Gears of War (2 points): Ushered in a new popular genre with third-person shooters and action games. Also sold a shit ton of Xbox 360s and was this generations first “system seller” It also made the Unreal 3 the must have engine of this gen.
Red Dead Redemption (1 point): If only Rockstar could figure out the shooting mechanics of their games, this would have been my number one pick for game of the generation.
Minecraft (3 points): Never in the history of the industry has a game captured the imagination of people like Minecraft. Fully mod-able, customizable, collaborative and accessible. Don’t even think this game is on it’s way out yet – it’s still spawning rip-offs and homages and hasn’t even hit all the consoles and hand-held platforms yet.
Elder Scrolls V: Skyrim (2 points): The only single player game that I’ve played for over 200 hours, this amazing venture by Bethesda redefined the FPS/RPG genre with it’s immersive gameplay, immense world and seemingly unlimited quests and missions.
Portal 2 (1 point): I’m gonna agree with Mack-Daddy on this one – it was everything a sequel should be. Everything from the story to the sets was flawless and the co-op mode was a brilliant addition that added some extra fun with a friend. Other game devs should take note of the voice acting here too – subtle and effective.
Mass Effect (3 points): Never has a game truly made me feel like I was a part of a sci-fi universe like this one. The engrossing characters, fleshed out lore, incredible dialogue, and beautiful art direction had me hooked from the very beginning. I truly felt like I was on a voyage through the galaxy, landing on various planets, exploring barren wastelands, frozen tundras, skytowers, etc. The sheer amount of detail put into the codex and kickass species of aliens introduced me to a new world. Though the sequels continued the legacy of the first, nothing tops my experience of trekking through this game for the very first time.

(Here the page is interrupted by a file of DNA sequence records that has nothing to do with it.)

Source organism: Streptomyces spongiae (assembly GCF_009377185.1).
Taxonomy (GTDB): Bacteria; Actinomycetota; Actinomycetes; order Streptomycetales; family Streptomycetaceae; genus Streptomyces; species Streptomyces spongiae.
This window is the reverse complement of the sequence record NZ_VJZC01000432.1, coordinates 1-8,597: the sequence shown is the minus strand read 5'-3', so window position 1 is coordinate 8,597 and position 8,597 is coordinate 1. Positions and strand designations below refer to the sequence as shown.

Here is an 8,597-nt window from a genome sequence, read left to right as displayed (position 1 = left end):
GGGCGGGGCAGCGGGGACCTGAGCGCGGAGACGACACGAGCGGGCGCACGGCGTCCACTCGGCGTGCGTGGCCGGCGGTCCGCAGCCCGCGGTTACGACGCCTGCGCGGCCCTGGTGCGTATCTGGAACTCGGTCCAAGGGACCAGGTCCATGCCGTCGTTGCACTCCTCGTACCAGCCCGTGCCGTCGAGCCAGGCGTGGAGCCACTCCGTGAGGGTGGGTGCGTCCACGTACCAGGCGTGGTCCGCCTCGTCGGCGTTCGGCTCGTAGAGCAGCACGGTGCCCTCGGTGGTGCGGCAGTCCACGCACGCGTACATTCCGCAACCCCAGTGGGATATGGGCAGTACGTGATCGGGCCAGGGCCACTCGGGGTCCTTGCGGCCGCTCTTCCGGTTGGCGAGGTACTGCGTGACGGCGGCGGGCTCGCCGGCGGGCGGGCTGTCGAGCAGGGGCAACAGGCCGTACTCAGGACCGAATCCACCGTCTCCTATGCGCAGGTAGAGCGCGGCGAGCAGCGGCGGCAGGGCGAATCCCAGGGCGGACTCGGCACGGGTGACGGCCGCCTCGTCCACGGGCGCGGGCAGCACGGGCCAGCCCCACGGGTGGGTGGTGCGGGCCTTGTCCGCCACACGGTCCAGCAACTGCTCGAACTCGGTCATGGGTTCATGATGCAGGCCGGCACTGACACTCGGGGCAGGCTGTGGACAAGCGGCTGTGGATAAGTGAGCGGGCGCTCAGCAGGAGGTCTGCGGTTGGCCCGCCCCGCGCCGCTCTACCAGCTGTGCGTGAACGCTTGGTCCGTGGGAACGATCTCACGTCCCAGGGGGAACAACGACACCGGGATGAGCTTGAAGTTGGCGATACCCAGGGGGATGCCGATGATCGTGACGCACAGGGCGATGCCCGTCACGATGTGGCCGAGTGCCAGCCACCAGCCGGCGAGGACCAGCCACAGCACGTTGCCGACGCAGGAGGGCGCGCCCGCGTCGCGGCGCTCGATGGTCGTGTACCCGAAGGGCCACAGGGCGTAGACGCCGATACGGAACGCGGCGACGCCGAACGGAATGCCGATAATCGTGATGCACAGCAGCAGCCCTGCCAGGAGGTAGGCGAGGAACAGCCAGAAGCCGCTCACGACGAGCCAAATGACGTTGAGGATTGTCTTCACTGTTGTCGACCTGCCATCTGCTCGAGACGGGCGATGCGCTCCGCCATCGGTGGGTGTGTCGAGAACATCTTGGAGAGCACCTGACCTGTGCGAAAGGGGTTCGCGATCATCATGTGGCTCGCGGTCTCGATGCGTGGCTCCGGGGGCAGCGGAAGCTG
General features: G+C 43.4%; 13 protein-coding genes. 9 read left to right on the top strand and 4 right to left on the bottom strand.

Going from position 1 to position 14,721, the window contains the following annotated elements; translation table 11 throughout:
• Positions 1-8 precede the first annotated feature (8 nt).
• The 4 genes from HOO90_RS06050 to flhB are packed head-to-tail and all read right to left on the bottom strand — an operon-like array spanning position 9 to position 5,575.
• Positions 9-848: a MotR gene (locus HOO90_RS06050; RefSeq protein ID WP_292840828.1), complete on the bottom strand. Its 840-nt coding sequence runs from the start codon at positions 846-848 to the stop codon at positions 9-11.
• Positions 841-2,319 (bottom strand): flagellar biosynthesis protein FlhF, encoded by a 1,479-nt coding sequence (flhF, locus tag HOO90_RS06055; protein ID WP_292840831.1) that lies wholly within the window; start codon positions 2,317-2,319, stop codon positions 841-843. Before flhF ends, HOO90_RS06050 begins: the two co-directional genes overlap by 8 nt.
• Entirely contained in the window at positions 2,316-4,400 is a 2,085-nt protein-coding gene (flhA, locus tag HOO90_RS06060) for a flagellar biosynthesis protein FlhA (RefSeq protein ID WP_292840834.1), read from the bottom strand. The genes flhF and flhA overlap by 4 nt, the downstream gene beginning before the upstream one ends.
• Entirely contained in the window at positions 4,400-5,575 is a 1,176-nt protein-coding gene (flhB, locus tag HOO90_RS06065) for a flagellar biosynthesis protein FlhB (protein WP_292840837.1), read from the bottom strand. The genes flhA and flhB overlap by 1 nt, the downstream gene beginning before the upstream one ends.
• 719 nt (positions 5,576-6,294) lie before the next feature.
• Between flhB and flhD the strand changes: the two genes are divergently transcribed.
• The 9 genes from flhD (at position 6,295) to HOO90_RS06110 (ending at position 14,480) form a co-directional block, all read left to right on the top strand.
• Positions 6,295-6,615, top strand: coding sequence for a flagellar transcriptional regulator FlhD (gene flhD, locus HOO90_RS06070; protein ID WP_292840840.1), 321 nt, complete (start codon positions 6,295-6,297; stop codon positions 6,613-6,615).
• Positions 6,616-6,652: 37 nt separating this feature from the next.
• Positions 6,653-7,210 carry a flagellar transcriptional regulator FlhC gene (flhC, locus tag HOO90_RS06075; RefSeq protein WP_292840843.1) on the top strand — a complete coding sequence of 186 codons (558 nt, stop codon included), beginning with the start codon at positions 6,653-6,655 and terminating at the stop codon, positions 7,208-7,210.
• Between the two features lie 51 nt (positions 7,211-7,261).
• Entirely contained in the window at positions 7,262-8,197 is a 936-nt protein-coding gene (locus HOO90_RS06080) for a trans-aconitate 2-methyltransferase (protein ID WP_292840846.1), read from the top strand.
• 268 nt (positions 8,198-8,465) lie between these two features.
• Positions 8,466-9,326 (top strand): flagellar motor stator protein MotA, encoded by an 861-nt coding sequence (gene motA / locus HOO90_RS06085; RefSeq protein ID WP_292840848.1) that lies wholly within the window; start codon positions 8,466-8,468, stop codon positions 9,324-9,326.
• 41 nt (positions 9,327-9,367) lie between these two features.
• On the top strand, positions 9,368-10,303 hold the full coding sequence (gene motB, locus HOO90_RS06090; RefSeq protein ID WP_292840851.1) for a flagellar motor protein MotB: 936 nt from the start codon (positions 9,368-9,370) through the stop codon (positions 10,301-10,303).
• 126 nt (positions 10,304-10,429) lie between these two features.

The Last of Us (2 points): The brutal reality that Naughty Dog brought to life in this game was another of my favorite experiences this generation. The combat was so violent and in your face, but it worked perfectly in the world. The world felt alive, but it was both the awesome attention to detail in this world coupled with the outstanding acting from Troy Baker (Joel) and Ashley Johnson (Ellie) to create the perfect mix. Seeing the two characters develop and their fondness to each other grow felt almost unmatched in any other game. I can’t wait for a sequel.
BioShock (1 point): Being a spiritual successor to System Shock, I expected a lot from this one, and it delivered. If you noticed my previous two games, there’s a trend here. I love engrossing and immersive worlds. Rapture felt like an actual place built under the sea in an alternate 1960. It came to life through the brilliant audio tapes left around the city, the architecture, the gloomy atmosphere, and most importantly the characters that inhabited it. It didn’t hurt to have fine first person shooting combat.
Dark Souls (3 points): Immersed in style and depth, Dark Souls throws players into a world where nothing is given and everything is earned. The story of Dark Souls is told through fragmented dialogue from untrustworthy characters and fragments of related information from item descriptions, eschewing traditional brunt exposition. The gameplay interacts incredibly with the lore of the game, with multiplayer occurring both at the player’s behest and to their ire at times. With dozens of involved communities for both single and multiplayer Dark Souls will remain a game others will fail to emulate for some time to come.
Journey (2 points): A testament that quantity does not equal quality. With a playtime that could charitably be clocked at two hours, Journey is simply an obligatory experience for any individual looking to see the potential for beauty in modern gaming. Amazing visuals combine with a brilliant score to create a game that can pull a player in to a dying and mysterious world. The multiplayer shines brightly in Journey, creating bonds between players that many gamers previously thought impossible.